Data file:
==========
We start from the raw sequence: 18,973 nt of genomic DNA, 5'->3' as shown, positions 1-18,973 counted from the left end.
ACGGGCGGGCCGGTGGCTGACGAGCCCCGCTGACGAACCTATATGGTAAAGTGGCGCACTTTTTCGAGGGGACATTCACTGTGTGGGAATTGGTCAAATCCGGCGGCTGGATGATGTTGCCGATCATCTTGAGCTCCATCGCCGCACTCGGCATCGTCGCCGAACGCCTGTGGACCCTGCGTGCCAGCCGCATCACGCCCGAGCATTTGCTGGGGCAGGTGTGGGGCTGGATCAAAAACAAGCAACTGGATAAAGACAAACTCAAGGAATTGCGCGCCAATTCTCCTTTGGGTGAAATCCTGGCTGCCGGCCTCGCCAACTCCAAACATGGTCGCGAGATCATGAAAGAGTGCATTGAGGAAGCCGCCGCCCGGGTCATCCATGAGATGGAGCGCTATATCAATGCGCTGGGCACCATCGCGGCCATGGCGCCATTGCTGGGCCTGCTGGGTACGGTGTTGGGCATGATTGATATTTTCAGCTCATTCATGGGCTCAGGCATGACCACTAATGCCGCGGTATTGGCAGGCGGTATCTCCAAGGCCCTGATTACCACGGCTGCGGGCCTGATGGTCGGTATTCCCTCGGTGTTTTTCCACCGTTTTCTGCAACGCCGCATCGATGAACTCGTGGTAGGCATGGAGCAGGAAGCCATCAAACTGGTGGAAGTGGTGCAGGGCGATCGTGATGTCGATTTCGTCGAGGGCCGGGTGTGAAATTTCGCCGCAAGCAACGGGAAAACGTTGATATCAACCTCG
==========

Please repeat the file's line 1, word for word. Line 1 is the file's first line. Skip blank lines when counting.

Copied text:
We start from the raw sequence: 18,973 nt of genomic DNA, 5'->3' as shown, positions 1-18,973 counted from the left end.